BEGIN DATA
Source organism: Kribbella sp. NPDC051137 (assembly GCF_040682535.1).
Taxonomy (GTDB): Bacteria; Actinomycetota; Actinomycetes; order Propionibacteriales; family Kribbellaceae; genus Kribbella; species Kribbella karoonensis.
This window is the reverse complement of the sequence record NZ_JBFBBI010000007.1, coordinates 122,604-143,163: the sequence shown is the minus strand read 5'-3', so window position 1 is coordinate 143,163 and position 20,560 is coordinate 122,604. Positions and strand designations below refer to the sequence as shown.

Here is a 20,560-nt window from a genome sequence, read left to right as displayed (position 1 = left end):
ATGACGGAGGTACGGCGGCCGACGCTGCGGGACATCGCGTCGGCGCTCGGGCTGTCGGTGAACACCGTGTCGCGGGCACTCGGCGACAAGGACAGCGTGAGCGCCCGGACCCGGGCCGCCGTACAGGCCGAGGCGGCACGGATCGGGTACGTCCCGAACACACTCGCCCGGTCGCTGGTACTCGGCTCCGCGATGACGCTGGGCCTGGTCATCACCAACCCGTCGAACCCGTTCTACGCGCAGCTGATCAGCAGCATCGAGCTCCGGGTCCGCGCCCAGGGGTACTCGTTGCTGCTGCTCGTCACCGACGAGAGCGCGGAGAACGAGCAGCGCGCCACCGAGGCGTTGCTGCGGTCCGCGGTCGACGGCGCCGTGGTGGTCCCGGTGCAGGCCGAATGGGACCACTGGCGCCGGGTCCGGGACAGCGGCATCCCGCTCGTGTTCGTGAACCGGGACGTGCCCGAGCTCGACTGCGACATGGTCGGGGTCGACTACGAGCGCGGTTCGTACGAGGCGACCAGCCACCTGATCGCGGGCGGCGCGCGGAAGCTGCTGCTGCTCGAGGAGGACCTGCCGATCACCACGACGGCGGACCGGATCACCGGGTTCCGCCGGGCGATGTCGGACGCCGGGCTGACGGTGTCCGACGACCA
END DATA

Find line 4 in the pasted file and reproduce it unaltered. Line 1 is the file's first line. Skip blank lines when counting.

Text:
Here is a 20,560-nt window from a genome sequence, read left to right as displayed (position 1 = left end):